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J Pediatr Surg. 2010 Apr;45(4):769-76. doi: 10.1016/j.jpedsurg.2009.10.094.

Spinal dysraphism with anorectal malformation: lumbosacral magnetic resonance imaging evaluation of 120 patients.

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Department of Surgery, Yongin Severance Hospital, Yonsei University College of Medicine, Yongin, South Korea.



We evaluated the prevalence of spinal dysraphism (SD) in patients with anorectal malformation (ARM) by magnetic resonance imaging (MRI).


From January 2002 to March 2009, 120 patients with ARM who underwent anorectal reconstruction were evaluated for SD with sacral plain film, spinal ultrasonography (US), and lumbosacral MRI. We adopted Krickenbeck international classification of ARM.


Spinal dysraphism was present in 41 (34.2%) of 120 patients with ARM, 3 (13.0%) of 23 patients with perineal fistula, 7 (29.2%) of 24 patients with vestibular fistula, 4 (36.4%) of 11 patients with rectovesical fistula, 18 (40.9%) of 44 patients with rectourethral fistula, and 9 (60.0%) of 15 patients with cloacal anomaly (P = .04). Among 41 patients having SD detected by MR, 26 patients (26/41; 63.4%) underwent detethering surgery for tethered spinal cord. The mean sacral ratio (SR) in patients who underwent detethering surgery (0.54 +/- 0.19) was significantly lower than in patients who did not undergo detethering surgery (0.69 +/- 0.13; P < .001). The optimal cutoff for the SR value predicting SD requiring detethering surgery was 0.605, with sensitivity of 65.4% and specificity of 77.7%.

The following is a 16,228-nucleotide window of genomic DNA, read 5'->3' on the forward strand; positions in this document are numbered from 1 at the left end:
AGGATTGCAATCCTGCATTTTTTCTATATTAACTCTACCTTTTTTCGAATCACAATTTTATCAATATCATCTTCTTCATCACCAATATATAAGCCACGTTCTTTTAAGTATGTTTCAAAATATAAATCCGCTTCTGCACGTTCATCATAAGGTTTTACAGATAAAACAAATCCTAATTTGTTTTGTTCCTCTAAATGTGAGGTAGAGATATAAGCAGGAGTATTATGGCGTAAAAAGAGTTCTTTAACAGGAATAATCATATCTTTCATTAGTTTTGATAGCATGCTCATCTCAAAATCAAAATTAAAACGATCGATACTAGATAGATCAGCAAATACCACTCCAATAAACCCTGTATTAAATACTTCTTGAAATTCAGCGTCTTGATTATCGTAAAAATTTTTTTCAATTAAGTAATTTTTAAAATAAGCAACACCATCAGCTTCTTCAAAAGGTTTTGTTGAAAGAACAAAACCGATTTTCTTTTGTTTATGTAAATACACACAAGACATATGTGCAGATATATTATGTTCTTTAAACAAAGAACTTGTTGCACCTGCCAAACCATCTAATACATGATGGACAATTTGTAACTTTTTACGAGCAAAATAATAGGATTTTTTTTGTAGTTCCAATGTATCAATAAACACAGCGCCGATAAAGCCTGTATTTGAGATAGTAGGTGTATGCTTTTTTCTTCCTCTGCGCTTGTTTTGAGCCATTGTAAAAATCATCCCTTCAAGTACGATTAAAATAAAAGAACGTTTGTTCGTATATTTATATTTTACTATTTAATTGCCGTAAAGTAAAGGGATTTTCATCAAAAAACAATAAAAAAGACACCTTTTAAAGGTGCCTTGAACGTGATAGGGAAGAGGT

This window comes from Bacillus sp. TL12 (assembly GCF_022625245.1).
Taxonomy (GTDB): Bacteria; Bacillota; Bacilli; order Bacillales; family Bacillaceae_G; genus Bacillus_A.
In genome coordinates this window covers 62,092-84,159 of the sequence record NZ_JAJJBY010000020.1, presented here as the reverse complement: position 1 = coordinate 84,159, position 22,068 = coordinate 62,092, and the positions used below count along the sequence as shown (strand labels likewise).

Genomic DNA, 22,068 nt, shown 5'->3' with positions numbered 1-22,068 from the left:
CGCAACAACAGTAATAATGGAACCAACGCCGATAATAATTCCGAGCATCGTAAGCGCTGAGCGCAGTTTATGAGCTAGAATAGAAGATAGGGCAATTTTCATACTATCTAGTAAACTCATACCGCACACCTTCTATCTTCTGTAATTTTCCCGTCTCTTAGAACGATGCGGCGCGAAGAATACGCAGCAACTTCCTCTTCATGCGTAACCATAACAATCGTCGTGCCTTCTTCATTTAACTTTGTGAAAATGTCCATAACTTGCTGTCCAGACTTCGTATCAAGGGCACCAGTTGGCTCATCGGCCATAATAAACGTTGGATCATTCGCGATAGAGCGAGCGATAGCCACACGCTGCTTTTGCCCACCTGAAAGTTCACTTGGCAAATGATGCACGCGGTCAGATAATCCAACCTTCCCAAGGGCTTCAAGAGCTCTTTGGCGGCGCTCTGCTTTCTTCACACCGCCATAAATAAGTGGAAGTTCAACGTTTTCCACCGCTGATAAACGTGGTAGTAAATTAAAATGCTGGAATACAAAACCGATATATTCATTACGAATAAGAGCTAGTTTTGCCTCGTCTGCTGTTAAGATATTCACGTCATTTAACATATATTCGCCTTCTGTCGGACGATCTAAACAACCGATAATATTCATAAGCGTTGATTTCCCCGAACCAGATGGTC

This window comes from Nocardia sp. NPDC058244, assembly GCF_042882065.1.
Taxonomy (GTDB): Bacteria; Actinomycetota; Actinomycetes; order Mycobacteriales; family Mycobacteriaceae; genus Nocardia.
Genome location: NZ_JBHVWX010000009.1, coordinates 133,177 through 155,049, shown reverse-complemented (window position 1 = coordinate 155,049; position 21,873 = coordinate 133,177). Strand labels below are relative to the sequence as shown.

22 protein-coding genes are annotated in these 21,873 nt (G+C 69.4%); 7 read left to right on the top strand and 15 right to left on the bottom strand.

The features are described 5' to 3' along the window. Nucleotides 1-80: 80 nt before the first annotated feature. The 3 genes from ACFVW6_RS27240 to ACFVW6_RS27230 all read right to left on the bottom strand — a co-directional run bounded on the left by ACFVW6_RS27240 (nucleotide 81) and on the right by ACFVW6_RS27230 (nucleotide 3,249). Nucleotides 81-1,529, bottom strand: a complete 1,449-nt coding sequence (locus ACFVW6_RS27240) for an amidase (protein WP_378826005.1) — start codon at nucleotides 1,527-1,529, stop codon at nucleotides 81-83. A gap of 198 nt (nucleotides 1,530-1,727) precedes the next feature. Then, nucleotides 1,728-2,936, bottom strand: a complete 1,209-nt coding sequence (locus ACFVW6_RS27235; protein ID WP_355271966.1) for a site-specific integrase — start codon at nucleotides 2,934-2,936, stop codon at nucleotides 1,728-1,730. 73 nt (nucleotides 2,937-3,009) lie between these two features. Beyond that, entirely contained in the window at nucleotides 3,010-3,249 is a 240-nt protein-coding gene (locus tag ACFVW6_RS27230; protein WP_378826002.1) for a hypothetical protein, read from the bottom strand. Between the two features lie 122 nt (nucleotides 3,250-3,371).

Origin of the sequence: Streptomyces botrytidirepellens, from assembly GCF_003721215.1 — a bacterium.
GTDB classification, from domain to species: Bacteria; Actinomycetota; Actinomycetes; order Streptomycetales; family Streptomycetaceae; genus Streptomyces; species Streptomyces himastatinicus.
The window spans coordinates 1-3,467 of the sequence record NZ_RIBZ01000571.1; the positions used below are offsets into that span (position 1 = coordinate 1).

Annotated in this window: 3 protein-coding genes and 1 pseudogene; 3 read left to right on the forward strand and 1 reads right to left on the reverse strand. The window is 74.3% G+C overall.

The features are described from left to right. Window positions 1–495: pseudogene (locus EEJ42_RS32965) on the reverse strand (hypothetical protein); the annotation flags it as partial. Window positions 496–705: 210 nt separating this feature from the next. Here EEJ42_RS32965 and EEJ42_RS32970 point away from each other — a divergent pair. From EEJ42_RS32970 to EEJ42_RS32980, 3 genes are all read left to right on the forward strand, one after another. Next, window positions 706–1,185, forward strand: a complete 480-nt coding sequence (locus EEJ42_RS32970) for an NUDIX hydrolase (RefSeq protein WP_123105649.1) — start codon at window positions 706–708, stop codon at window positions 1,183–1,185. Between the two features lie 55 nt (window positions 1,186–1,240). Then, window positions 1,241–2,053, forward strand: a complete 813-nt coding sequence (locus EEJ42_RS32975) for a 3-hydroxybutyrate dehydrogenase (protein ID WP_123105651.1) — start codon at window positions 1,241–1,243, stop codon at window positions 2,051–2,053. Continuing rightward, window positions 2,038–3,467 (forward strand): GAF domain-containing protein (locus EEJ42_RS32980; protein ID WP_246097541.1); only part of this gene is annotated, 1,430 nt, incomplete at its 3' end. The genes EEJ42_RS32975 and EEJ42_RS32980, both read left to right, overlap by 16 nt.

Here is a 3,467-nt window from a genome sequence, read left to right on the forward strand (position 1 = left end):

Spinal dysraphism is common in patients with ARM, and its prevalence is higher in patients with complex ARM. Spinal anomalies can occur even with benign types of ARM and, therefore, that all patients should be screened. Magnetic resonance imaging is useful in detecting occult SD that may be missed by conventional radiologic evaluation, physical examination, and spinal US. We further recommend a lumbosacral MRI examination in those whose SR is lower than 0.6.

[Indexed for MEDLINE]

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